The Rotiform Beetle gets an air suspension system from Air Lift and the Rotiform team was able to “lay-frame” on this modern Beetle, similar to what tuners of the classic air-cooled models did decades before. The H&R Golf R gets a new suspension with lightweight aluminum front struts and rear dampers and a ride height that’s 1.3 and 1.6 inches lower in the front and rear.

The VWvortex Super Beetle and the other highly tuned Beetles can be seen at the H&R Springs booth from October 30 to November 2 at the 2012 SEMA Show in Las Vegas.

For more information on the build-up of the VWvortex Super Beetle visit


Nicolas Zart    October 30, 2012 - 2:36PM

I wonder about product dilution these days. I've always liked the original Beetle as much as the guy next door but felt it was a stretch when it came back later still called a Beetle but in a front wheel drive platform. Now a 500hp Beetle? Seems automakers are diluting their platforms by making those iconic cars do more than the market segment they once appealed to. I wonder what they want to achieve, short of the financial obvious by using cars that inspire generation in as many versions as possible. I guess I miss the days when a Beetle was a Beetle and not a suped up car that has more and more hints of a Porsche... but then again, I still drive a 1974 Alfa Romeo because I can recognize it in a parking lot :)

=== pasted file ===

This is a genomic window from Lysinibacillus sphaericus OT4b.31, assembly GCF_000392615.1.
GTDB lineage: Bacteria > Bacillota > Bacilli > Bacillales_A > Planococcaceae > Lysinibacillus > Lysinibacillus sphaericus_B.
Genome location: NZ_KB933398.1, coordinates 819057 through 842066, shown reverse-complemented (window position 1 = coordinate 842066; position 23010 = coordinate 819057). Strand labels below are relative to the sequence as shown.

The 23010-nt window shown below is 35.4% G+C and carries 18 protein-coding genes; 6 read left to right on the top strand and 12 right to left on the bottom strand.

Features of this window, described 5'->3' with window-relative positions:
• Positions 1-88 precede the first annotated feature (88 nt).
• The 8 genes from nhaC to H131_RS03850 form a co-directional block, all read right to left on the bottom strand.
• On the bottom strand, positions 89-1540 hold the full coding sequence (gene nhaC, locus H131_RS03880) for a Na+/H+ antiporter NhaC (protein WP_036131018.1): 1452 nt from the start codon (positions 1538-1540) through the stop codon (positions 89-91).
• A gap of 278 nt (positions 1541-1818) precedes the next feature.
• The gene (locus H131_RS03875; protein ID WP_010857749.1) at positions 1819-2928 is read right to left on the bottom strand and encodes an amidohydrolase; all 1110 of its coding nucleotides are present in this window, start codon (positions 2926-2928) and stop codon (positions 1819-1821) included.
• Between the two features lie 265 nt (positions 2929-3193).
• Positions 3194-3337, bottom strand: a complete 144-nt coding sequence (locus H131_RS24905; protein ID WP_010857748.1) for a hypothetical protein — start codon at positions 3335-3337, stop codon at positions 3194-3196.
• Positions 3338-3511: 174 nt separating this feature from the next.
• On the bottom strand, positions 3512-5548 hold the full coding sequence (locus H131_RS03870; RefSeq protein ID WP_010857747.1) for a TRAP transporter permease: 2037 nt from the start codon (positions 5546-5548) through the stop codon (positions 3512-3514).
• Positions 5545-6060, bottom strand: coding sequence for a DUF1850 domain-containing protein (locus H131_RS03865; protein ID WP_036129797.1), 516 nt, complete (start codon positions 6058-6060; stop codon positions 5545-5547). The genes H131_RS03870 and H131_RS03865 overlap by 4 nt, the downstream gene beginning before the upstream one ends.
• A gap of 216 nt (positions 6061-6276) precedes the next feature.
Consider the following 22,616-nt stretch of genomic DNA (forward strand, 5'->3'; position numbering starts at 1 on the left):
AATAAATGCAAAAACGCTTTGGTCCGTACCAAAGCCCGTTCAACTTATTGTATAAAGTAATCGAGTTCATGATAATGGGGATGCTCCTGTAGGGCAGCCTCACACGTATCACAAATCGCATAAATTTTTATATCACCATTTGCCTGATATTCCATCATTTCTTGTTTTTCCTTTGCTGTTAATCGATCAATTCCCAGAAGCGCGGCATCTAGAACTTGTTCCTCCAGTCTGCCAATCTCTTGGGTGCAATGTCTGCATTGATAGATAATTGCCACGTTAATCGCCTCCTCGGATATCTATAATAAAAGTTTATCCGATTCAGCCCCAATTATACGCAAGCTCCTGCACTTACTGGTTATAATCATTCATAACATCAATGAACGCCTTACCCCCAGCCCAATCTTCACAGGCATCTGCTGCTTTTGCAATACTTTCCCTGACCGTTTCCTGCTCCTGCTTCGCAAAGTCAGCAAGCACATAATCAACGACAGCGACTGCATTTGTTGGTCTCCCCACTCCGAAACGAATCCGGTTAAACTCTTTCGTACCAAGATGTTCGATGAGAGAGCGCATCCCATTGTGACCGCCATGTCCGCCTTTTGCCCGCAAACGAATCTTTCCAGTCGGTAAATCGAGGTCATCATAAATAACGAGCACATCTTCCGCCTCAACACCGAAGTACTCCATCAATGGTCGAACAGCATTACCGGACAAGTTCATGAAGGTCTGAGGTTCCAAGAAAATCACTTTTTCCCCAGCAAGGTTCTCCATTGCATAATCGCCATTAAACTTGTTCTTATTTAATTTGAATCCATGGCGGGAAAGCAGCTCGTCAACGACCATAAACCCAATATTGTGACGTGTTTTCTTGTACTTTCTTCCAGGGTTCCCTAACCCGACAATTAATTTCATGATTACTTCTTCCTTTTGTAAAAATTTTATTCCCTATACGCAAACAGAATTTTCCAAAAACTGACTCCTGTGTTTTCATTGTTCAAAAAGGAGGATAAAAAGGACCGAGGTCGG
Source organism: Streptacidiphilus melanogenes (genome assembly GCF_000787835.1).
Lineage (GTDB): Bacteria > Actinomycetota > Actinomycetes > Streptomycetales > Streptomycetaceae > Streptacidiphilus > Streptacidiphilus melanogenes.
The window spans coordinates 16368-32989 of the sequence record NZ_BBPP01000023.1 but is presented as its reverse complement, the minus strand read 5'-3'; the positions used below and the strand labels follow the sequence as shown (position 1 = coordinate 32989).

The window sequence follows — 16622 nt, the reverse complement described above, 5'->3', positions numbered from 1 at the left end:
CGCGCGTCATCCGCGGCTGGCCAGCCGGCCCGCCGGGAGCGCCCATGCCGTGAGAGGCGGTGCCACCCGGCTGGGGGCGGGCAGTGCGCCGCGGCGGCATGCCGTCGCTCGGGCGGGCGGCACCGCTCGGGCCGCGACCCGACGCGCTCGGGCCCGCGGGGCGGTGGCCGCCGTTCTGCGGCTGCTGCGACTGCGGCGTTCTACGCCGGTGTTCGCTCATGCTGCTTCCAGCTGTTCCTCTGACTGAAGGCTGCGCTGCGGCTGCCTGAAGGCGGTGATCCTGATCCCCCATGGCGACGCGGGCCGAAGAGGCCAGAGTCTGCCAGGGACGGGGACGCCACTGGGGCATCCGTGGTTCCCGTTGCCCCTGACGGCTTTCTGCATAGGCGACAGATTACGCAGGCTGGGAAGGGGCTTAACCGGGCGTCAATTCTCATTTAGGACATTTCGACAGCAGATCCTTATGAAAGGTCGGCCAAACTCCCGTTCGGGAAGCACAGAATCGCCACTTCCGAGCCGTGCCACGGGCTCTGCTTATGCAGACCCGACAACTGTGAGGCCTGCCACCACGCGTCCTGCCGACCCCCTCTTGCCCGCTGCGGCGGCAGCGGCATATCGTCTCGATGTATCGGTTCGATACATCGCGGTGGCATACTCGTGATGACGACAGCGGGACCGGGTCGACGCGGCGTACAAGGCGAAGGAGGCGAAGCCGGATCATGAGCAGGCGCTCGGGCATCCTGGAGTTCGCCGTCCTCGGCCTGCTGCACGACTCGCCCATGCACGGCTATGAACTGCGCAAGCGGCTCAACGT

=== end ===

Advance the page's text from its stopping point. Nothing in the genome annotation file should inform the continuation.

Fritzo (not verified)    October 31, 2012 - 9:10AM

In reply to by Nicolas Zart